Ethnic Festival / Event browsing by category


Phnom Penh’s Night Market – a shoppers delight

Sunday, September 15th, 2013

© Frank P. Schneidewind

Right off the banks of the Tonle Sap or Bassaic River, just steps away from the shore is the Cambodian capital’s new attraction, the night market. It features a load of authentic Khmer food stalls and a number ofsnack- and sweets dealers, intermingled with the obvious array of beer- and soft drink vendors. Quite a clean place, unlike some night market counterparts in neighboring Thailand. The surface is plastered and every night all dealers must pack up their wares. Daily cleaning crews then scrub the place tidy and leave no hints of the market during the days.

There are hundreds of motorcycles parked on the southern flank, as this spot attracts mostly the local crowds. Foreign visitors are rarely spotted and the relatively new market hasn’t received much mentioning in those printed forms of the backpacker’s bibles a.k.a. Guidebooks to Phnom Penh. Come here if you’re hunting for garments at real bargain prices. As skyrocketing minimum wages and cost of living make Thailand constantly less attractive for the garment industry of this Planet. We found the place where the likes of GAP, Old Navy, Columbia and other outfitters manufacture their goods. Around Phnom Penh garment factories are mushrooming in unbelievable amounts and the factory workers are super happy about the opportunities there. Thousands work in this industry around the clock in shifts and demand is escalating further. Me having witnessed the last war actions that tore this country up since their break away from French oppression as a colony (50’s to late 90’s!), I am so happy for the friendly Khmer people that they have now encountered an era of peace, prosperity and stability!

Here you can indulge in free live entertainment nightly. Insiders know that this civilization was the cradle of progress for all Southeast Asia during the last Millennium. Thais do not believe these facts, but see for yourself and make up your mind. Thai art and folklore is almost entirely based on this cultural mother lode, that brought awesome grace to every detail. The performances here are by students and scholars of the various Phnom Penh Universities. To us watching they were simply mind blowing and we watched for the duration of the shows. 😀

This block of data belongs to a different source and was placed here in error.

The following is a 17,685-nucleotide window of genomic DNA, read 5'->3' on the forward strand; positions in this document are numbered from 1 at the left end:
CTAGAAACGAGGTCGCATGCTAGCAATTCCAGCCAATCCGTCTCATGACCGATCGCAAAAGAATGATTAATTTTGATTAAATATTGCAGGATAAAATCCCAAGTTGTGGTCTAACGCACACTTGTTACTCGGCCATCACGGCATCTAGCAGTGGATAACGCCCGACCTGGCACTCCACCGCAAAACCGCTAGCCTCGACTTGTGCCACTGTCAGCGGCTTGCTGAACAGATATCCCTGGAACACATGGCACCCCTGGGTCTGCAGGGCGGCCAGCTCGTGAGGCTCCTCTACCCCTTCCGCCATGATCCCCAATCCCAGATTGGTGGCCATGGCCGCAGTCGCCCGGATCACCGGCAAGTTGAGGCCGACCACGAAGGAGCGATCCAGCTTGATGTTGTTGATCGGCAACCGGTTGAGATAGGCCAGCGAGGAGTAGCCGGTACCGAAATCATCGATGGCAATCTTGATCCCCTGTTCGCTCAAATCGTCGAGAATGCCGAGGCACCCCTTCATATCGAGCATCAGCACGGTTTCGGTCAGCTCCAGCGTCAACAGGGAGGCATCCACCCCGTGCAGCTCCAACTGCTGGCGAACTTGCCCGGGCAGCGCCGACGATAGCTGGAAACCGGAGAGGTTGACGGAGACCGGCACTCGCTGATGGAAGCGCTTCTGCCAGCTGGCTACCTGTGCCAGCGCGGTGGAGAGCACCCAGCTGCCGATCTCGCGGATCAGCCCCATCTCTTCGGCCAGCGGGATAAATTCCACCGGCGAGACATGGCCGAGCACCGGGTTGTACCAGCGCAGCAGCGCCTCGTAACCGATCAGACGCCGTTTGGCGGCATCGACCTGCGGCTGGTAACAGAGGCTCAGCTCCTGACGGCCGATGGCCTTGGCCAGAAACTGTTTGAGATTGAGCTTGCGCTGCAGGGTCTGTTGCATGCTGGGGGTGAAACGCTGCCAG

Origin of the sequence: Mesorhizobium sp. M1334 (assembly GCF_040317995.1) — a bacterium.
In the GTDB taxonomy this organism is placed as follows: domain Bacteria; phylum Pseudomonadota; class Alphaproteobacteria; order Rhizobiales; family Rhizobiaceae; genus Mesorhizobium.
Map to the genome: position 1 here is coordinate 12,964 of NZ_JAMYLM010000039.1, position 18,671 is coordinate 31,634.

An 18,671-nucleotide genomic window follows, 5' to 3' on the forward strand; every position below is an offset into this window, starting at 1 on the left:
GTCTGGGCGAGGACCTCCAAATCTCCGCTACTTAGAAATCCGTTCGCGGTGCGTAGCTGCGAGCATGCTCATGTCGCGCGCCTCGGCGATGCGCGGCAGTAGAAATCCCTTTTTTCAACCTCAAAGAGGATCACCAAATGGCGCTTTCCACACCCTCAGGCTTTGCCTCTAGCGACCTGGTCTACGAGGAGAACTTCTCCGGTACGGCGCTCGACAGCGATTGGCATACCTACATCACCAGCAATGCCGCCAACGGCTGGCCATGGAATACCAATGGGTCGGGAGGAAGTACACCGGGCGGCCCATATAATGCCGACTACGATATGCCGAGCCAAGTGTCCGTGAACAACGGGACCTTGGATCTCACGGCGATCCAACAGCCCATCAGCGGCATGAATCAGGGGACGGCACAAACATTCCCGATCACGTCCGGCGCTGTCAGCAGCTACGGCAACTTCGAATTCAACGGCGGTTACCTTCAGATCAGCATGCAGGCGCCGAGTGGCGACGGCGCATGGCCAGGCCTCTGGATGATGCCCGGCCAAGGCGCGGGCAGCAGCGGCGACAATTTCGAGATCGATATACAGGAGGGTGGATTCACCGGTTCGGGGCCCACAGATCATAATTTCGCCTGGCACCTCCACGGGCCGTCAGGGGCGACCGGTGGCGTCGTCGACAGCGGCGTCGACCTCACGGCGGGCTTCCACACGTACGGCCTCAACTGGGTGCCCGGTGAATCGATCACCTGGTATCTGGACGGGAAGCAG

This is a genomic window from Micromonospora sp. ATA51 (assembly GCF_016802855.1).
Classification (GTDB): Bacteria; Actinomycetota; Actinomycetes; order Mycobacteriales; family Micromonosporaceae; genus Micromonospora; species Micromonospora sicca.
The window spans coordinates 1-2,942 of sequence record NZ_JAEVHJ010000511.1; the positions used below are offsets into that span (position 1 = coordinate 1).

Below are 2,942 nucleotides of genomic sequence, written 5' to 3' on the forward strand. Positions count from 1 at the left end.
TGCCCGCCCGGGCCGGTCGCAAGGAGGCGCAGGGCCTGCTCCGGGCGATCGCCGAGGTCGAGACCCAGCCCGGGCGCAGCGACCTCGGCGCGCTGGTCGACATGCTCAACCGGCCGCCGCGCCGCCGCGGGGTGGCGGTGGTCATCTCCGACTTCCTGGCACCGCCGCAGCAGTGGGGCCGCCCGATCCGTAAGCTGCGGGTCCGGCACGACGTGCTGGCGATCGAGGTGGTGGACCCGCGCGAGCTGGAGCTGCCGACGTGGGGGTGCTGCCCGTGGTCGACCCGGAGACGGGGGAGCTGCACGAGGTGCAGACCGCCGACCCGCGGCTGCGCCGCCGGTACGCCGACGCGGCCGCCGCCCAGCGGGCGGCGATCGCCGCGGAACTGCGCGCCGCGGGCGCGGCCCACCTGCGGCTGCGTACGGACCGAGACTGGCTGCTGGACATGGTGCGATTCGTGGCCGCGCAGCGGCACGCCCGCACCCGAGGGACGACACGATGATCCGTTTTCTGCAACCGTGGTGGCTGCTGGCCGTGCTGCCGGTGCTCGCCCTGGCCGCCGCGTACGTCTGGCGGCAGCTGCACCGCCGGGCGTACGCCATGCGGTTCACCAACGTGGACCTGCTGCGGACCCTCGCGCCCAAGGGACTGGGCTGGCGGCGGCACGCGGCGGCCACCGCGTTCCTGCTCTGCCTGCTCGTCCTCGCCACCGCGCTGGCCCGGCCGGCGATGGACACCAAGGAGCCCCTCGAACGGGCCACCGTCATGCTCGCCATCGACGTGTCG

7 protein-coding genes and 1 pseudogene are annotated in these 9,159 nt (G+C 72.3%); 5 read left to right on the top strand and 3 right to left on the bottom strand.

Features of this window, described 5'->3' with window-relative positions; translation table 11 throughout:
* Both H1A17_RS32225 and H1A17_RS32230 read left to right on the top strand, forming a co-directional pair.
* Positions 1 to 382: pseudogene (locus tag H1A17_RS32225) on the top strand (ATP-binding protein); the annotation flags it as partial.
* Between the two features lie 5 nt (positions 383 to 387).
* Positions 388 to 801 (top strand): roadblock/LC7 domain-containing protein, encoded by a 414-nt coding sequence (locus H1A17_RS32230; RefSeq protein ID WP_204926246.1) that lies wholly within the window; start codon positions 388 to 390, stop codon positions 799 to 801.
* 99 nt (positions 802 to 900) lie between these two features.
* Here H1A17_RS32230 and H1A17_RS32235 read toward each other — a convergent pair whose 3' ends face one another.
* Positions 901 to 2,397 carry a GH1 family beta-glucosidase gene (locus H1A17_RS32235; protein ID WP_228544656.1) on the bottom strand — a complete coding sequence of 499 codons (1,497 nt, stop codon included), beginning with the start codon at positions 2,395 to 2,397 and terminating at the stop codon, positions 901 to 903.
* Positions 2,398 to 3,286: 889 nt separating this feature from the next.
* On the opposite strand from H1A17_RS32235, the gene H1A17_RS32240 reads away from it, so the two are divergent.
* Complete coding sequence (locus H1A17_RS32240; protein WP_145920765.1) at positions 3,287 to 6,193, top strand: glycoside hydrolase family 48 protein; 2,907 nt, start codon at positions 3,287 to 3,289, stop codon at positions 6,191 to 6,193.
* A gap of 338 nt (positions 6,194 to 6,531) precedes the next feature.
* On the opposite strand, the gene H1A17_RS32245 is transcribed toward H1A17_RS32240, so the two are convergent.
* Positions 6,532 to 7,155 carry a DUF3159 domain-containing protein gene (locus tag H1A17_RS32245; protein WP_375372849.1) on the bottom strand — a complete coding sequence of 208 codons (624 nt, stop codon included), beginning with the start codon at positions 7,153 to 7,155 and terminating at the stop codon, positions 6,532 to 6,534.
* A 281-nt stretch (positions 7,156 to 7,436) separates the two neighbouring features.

The vendors here have massive amounts of merchandise on their tables and offer their goods under tarps during the rainy season. The place is well lit up and you can presently shop without the elbow rubbing of other market shoppers in tiny walkways.

Culinary delights are to be had in abundance, plenty of snack stalls and fruit vendors satisfy the visitors needs for a little bit of local currency. All of Cambodia is quite inexpensive, if you know your ways around.

The diners relax on mats on the floor, but plastic style furniture is provided for the elderly and foreign guests here. It all appears pleasantly clean at the Night Market.

The dishes will be served on the mats or seating areas. You can point to picture menus, if Khmer language ain’t a part of your communication skills. Ice cold beers are under 1 $ and the meals cost according to the ingredients between 50 cents and maybe 2 $ for a whole set with freshly steamed rice. Authentic Khmer Cuisine at rock bottom price levels in a chilled out atmosphere.

Local fruits can make a great desert. Here is a good opportunity to sample the variety of the season. Selection does not meet Thai levels yet, but they are improving year by year here.

Fresh squeezed sugarcane juice is a genuine Cambodian staple, you should give it a try. It really doesn’t taste bad and is as organic, as can be. Some stalls sell cotton candy balls or cookies. The cookies do taste o.k. – but often are a bit sweet for my taste buds and belly.

The hawkers here have a growing number of stalls with consumer electronic goods, such as phones and other gadgets too. Beware of Samtung or Nokkia phones, they are usually cheaply made Chinese copies of the real ones!

We sure will return to this great market and participate in some heavy duty bargain shopping. No other place known to me in Southeast Asia can compare to great value and quality of the goods offered here.

Hua Hin Jazz Festival

Thursday, August 25th, 2011

© Frank P. Schneidewind

A yearly event at Hua Hin, the charming royal seaside resort on the western gulf-coast was drawing plenty of Jazz music lovers to town. The tenth repetition of this festival is now scheduled for the weekend of August 26th and 27th 2011. Since that is starting in a day from now, you guessed it right if you said that below pictures are from our own archives from an earlier festival visit!

A Dutch beer company sponsored this event visibly before. New Thai laws prohibit this, as beer companies aren't allowed anymore to finance festivals for adults of this kind. Sounds stupid to you? Yeah, the Thai government loves to tell their people what they may do and what not. Selling of alcohol to minors is indeed an objectionable practice, but since every other Ma-and-Pop store in the boonies (Isaan, right!) sells hard-core moonshine booze with a 40% alcohol content to buyers in school uniforms – I personally would o.k. beer consumption at a Jazz-Festival, where the audience is mature and surely past their school uniform days. I beg Dutch readers to pardon me, if I express my dislike for that beer-excuse with a green corporate identity. But I sure liked their comfy beach chairs and the sexy sales ladies around Hua Hin.